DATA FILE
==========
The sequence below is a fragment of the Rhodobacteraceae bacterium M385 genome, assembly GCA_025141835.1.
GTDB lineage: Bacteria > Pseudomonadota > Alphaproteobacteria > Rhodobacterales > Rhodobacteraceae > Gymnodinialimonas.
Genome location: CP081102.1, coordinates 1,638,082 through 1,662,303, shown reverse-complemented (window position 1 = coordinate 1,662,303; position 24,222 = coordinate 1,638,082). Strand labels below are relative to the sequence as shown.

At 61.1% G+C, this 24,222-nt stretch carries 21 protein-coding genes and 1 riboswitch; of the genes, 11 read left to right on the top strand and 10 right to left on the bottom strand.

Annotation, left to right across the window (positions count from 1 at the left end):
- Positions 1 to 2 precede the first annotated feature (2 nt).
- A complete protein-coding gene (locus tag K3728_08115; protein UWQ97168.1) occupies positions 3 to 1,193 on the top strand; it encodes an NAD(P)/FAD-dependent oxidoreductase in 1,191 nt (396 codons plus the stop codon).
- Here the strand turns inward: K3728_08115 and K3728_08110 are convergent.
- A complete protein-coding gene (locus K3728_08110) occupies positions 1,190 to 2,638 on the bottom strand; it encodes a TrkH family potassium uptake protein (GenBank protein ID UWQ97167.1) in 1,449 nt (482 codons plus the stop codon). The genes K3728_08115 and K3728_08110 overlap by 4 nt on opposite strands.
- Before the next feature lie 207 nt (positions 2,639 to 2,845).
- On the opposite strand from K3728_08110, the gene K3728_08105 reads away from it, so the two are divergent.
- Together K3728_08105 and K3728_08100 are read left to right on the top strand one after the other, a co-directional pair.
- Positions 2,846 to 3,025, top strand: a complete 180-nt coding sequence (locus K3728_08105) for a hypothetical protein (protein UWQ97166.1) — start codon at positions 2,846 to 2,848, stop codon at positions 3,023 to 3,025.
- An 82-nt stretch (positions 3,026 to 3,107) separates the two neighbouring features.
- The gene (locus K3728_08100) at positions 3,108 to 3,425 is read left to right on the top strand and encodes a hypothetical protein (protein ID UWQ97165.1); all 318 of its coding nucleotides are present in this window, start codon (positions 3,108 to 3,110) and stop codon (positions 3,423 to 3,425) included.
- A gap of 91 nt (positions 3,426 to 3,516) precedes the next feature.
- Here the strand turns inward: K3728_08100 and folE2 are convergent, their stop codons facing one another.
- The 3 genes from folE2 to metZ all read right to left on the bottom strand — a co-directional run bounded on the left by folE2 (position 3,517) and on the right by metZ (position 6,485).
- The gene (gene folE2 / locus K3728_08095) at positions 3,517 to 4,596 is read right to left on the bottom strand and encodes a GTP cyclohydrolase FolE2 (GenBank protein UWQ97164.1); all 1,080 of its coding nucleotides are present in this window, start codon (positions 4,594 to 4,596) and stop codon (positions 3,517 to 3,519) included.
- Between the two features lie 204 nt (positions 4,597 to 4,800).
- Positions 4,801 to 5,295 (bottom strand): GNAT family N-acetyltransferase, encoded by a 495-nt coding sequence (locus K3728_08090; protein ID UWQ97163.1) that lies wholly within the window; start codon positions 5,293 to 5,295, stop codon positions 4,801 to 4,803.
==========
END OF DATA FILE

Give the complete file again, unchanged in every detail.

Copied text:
The sequence below is a fragment of the Rhodobacteraceae bacterium M385 genome, assembly GCA_025141835.1.
GTDB lineage: Bacteria > Pseudomonadota > Alphaproteobacteria > Rhodobacterales > Rhodobacteraceae > Gymnodinialimonas.
Genome location: CP081102.1, coordinates 1,638,082 through 1,662,303, shown reverse-complemented (window position 1 = coordinate 1,662,303; position 24,222 = coordinate 1,638,082). Strand labels below are relative to the sequence as shown.

At 61.1% G+C, this 24,222-nt stretch carries 21 protein-coding genes and 1 riboswitch; of the genes, 11 read left to right on the top strand and 10 right to left on the bottom strand.

Annotation, left to right across the window (positions count from 1 at the left end):
- Positions 1 to 2 precede the first annotated feature (2 nt).
- A complete protein-coding gene (locus tag K3728_08115; protein UWQ97168.1) occupies positions 3 to 1,193 on the top strand; it encodes an NAD(P)/FAD-dependent oxidoreductase in 1,191 nt (396 codons plus the stop codon).
- Here the strand turns inward: K3728_08115 and K3728_08110 are convergent.
- A complete protein-coding gene (locus K3728_08110) occupies positions 1,190 to 2,638 on the bottom strand; it encodes a TrkH family potassium uptake protein (GenBank protein ID UWQ97167.1) in 1,449 nt (482 codons plus the stop codon). The genes K3728_08115 and K3728_08110 overlap by 4 nt on opposite strands.
- Before the next feature lie 207 nt (positions 2,639 to 2,845).
- On the opposite strand from K3728_08110, the gene K3728_08105 reads away from it, so the two are divergent.
- Together K3728_08105 and K3728_08100 are read left to right on the top strand one after the other, a co-directional pair.
- Positions 2,846 to 3,025, top strand: a complete 180-nt coding sequence (locus K3728_08105) for a hypothetical protein (protein UWQ97166.1) — start codon at positions 2,846 to 2,848, stop codon at positions 3,023 to 3,025.
- An 82-nt stretch (positions 3,026 to 3,107) separates the two neighbouring features.
- The gene (locus K3728_08100) at positions 3,108 to 3,425 is read left to right on the top strand and encodes a hypothetical protein (protein ID UWQ97165.1); all 318 of its coding nucleotides are present in this window, start codon (positions 3,108 to 3,110) and stop codon (positions 3,423 to 3,425) included.
- A gap of 91 nt (positions 3,426 to 3,516) precedes the next feature.
- Here the strand turns inward: K3728_08100 and folE2 are convergent, their stop codons facing one another.
- The 3 genes from folE2 to metZ all read right to left on the bottom strand — a co-directional run bounded on the left by folE2 (position 3,517) and on the right by metZ (position 6,485).
- The gene (gene folE2 / locus K3728_08095) at positions 3,517 to 4,596 is read right to left on the bottom strand and encodes a GTP cyclohydrolase FolE2 (GenBank protein UWQ97164.1); all 1,080 of its coding nucleotides are present in this window, start codon (positions 4,594 to 4,596) and stop codon (positions 3,517 to 3,519) included.
- Between the two features lie 204 nt (positions 4,597 to 4,800).
- Positions 4,801 to 5,295 (bottom strand): GNAT family N-acetyltransferase, encoded by a 495-nt coding sequence (locus K3728_08090; protein ID UWQ97163.1) that lies wholly within the window; start codon positions 5,293 to 5,295, stop codon positions 4,801 to 4,803.